Before raiding streetcar funds, Gray was against raiding streetcar funds
It's been about a month since Vincent Gray's first big stumble as a mayoral candidate -- his late-night move to cut funding for city streetcars, then restore it under pressure by borrowing more money.
Gray has recovered well in the month since -- aided in no small part by Mayor Adrian Fenty's inability to avoid missteps of his own (such as his no-show at Monday's education debate).
But I revisit the streetcar issue briefly to highlight a notable piece of correspondence: More than four years before Gray decided to use streetcar money for other purposes, he opposed using streetcar funds for other purposes.
In a Jan. 3, 2006 letter, helpfully archived by D.C. Watch, then-Ward 7 Council member Gray, along with members Marion Barry and Kwame Brown, wrote Mayor Anthony Williams urging him not to shift $10 million in funds earmarked for streetcars to expanding the Navy Yard Metro station in anticipation of the opening of Nationals Park.
"Because of the time and money already invested in improving transportation technology in the city beginning with East of the River communities, it greatly concerns us that there may be consideration of using funds already dedicated to the Streetcar project to upgrade the Navy Yard metro station," the members wrote. "We respectfully request that any such proposal be reconsidered, as we would be greatly disappointed at the District's inability to follow through with yet a second plan to modernize transportation in East of the River communities."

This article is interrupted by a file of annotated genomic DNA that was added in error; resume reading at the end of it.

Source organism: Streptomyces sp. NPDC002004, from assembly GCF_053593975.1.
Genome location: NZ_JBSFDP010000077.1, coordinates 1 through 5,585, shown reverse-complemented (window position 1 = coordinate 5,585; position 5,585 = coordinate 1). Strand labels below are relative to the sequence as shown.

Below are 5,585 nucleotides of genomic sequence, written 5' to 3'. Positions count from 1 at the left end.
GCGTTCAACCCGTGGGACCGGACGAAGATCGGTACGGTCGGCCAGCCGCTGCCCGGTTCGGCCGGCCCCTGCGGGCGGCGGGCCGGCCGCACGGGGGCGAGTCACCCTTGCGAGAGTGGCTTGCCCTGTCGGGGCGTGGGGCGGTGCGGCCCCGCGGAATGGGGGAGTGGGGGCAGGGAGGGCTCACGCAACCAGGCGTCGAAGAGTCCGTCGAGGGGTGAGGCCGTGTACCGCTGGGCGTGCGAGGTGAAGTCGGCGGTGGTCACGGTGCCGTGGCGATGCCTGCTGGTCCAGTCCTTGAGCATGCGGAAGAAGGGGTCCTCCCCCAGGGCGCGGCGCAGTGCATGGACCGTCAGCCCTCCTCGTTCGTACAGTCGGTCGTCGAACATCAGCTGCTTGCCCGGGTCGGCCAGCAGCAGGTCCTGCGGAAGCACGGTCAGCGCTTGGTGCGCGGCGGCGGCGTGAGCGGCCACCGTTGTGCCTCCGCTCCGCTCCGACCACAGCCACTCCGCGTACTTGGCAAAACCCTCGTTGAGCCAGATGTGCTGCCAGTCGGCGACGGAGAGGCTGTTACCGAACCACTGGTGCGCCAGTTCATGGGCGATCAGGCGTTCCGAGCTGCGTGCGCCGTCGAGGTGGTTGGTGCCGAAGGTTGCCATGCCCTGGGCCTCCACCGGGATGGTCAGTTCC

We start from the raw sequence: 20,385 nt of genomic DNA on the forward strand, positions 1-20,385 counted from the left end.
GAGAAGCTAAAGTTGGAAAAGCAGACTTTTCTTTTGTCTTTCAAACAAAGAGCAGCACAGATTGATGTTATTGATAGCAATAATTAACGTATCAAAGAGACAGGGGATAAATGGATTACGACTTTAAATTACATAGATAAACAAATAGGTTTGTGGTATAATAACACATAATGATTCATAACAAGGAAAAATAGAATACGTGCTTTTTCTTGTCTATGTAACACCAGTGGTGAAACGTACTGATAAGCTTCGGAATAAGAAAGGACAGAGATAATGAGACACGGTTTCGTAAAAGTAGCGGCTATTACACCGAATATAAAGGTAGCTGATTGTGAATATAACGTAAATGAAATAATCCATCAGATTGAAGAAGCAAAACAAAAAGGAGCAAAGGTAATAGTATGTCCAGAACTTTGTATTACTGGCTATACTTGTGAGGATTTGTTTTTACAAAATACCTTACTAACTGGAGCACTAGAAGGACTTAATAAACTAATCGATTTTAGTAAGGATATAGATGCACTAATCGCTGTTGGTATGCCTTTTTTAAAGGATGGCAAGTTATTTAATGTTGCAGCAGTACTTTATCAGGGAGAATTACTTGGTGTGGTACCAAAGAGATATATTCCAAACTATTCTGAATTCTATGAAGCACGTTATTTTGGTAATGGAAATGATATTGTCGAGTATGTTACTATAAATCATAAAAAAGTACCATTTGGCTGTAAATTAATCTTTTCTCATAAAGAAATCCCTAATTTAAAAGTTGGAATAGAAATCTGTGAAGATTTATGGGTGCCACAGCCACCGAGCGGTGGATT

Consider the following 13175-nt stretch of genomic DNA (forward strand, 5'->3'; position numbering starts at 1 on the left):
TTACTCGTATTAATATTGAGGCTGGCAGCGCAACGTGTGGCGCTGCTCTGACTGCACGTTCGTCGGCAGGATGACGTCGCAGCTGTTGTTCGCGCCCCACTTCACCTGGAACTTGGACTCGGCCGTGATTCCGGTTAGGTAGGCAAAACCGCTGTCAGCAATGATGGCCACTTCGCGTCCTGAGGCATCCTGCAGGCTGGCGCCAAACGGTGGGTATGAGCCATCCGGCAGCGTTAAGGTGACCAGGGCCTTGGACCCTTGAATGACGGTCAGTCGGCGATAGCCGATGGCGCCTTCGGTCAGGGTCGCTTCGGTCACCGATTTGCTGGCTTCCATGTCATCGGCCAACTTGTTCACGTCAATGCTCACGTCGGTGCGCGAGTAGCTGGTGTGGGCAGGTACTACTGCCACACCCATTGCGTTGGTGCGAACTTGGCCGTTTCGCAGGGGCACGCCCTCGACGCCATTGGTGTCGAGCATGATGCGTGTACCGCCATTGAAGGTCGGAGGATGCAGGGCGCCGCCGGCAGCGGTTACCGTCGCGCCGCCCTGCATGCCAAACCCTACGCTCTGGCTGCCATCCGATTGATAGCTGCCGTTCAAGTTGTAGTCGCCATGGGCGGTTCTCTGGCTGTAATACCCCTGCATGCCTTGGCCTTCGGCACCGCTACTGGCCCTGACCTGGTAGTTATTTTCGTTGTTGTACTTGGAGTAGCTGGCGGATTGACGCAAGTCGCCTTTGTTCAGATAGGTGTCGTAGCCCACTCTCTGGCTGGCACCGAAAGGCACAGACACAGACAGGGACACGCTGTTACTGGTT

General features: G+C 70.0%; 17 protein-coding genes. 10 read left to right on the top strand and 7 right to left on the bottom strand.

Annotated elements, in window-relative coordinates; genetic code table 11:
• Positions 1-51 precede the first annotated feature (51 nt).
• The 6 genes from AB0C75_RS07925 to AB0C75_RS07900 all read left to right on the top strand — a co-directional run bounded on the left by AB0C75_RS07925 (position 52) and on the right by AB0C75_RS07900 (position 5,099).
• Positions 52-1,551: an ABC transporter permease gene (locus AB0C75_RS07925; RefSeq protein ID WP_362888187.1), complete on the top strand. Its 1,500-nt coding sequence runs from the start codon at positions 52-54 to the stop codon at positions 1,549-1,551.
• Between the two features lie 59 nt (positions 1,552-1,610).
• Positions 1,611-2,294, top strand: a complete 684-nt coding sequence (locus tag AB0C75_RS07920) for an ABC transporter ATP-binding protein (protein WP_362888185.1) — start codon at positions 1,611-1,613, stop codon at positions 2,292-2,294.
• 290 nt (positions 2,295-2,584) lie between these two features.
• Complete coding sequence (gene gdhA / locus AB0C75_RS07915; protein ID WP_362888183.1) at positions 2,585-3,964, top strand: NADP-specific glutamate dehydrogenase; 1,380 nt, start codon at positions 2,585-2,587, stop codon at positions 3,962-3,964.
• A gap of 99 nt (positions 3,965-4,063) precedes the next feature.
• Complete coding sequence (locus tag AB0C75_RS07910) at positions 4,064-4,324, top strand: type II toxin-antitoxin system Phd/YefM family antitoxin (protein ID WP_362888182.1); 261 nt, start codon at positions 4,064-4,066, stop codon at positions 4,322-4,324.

The letter noted that Gray and Barry had traveled to Portland with then-transportation director Dan Tangherlini to inspect that city's much lauded streetcar system. They noted: "A streetcar system in the District has the potential to improve the connectivity of neighborhoods and spur economic development as has occurred in a very dramatic way in Portland. "
Now it should be noted that while the money in both cases fell under the streetcar umbrella, they concerned two distinct projects: A line connecting the Anacostia neighborhood with communities to the north, via Martin Luther King Avenue, Good Hope Road and Minnesota Avenue SE, and a line connecting Union Station with H Street and Benning Road NE.
Gray spokeswoman Traci Hughes says that the letter "reaffirms what we've been saying all along -- that Chairman Gray has always been a proponent of the streetcar program." Gray's concern, she reiterated, was "that this Mayor's lack of planning would derail the long term success of the program."
Gray indeed maintained throughout last month's affair that he was pro-streetcar and that he simply wanted to see more planning be done before large amounts of money were thrown at the project.
But, in 2006, Gray et al acknowledged in their letter that the planning process wasn't complete and that there was additional community engagement to be done.
"As with any major development plan, support for the streetcar system is not unanimous," they wrote. "Some residents have raised concerns, for example, regarding traffic gridlock resulting from the stopping and starting of streetcars in one-lane thoroughfares, but dialogue to date has provided an opportunity to discuss these matters and refine approaches."
Photo courtesy of D.C. Department of Transportation
June 30, 2010; 4:36 PM ET
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